The students of the Kitsamp Academy caught salmon and crab, smoked and canned fish, and shared their catch with tribal elders.

BREMERTON, WASH – Scientists already know that salmon swimming near Bremerton [19459036

Now, there is evidence that Bremerton shellfish are taking opioids.

Analysis of mussel samples from Bremertons Sinclair Inlet and Seattles Elliott Bay revealed traces of oxycodone, a semi-synthetic opioid analgesic, along with a host of other pharmaceuticals, according to researchers from the State Department of Fish and Wildlife and the Puget Sound Institute at the University of Washington-Tacoma

"It's a reminder that what we consume on land ends up in the waters of Puget Sound."

Fish and wildlife biologist Jennifer Lanksbury

The amount of oxycodone in the mussels posed no risk to human health and the shellfish were raised from non-harvest areas. Fish and Wildlife biologist Jennifer Lransbury said the findings opened eyes especially in light of the ongoing opioid crisis

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"It's a reminder that what we consume on land ends up in the waters of Puget Sound," Lanksbury said.

The samples were taken as part of the state-owned Puget Sound Shell Monitoring Program. Every two years uncontaminated shellfish bred outside Whidbey Island are transplanted to surveillance areas around Puget Sound. After a few months, the shellfish are recovered and tested for toxins

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"We want to see what kinds of contaminants occur in the Puget Sound on and where they happen, "Lanksbury explained.

The program typically focuses on hydrocarbons from fossil fuels, polychlorinated biphenyls (PCBs), flame retardants and other common toxins. Recently, researchers received funding to study shellfish for "contaminants of emerging interest," including medicines and personal care products.

Puget Sound Institute scientists tested mussels from 18 urban waters in 2013. Samples from three sites – two in Bremerton and one in Seattle – contained oxycodone.

Lanksbury said the amount of oxycodone was so low that a human would need to eat 150 pounds of mussels to take even a mild dose. The shellfish were collected from areas that were closed for harvest due to continued contamination and were not near commercial shellfish land. MORE: Tribes Suing Pharmaceutical Companies for "Flood" of Opioids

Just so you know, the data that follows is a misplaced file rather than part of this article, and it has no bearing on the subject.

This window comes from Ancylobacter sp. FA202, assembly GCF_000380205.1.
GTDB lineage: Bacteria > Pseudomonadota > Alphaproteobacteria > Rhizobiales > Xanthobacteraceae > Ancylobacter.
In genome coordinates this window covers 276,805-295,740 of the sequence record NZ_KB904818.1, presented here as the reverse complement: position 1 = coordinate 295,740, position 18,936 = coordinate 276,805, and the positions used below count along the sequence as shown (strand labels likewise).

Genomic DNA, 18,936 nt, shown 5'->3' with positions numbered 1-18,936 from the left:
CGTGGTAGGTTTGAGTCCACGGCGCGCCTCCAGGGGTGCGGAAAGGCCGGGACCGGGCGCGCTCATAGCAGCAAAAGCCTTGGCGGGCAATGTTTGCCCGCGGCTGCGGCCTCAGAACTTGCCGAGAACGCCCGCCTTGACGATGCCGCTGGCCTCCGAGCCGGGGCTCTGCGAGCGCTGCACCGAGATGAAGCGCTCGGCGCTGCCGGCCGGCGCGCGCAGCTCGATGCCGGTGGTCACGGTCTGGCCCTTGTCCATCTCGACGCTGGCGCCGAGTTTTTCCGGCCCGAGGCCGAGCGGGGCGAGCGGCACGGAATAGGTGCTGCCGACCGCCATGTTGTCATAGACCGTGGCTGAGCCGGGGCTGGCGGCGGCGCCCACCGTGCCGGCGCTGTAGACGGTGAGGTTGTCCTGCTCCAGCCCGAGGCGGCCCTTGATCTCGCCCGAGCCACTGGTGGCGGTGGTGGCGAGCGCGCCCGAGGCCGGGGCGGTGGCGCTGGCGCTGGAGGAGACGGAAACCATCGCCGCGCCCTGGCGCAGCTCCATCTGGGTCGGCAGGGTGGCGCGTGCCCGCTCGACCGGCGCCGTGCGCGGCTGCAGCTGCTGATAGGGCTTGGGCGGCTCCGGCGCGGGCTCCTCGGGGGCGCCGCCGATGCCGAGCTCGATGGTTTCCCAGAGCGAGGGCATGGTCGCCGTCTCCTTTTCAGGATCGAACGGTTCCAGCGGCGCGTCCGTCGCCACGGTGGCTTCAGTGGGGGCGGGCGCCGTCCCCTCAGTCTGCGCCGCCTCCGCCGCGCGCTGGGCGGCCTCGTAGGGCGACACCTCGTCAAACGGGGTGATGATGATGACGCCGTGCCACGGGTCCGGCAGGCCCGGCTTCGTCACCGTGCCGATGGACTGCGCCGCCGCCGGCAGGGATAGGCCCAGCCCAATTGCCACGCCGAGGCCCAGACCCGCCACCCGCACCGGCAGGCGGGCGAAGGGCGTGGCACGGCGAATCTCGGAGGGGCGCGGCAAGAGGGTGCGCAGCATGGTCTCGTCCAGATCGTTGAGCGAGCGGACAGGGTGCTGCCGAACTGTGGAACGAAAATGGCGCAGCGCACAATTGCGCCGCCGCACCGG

Oxycodone was far from the only drug found in shellfish. Tests revealed antibiotics, various types of antidepressants and high levels of melphalan, a chemotherapy drug. Andy James from the Puget Sound Institute presented the study's findings at the Salish Sea Ecosystem Conference in April.

Medicines are likely to leak from sewage treatment plants that do not release all the chemicals that are routed into the drains and toilets. A 2016 study found that Chinook salmon caught in Sinclair Inlet had consumed a staggering number of medicines as well as caffeine and cocaine.

Lanksbury said shells are an ideal "sentinel species" for the study of toxins, including pharmaceuticals. As filter donors, shells collect and store compounds from the surrounding water. And unlike fish, mussels can not metabolize drugs like opioids because they have no liver.

"They're like little vacuum cleaners," Lanksbury said. "The shells are a tool for us to keep an eye on Puget Sound." RELATED: Leader Plan North Mason Forum on Opioide

The shellfish monitoring program receives financial support from the state, local governments, tribes, and a coalition of rainwater permit holders. Volunteers distribute, collect and process mussels.

For more information, see

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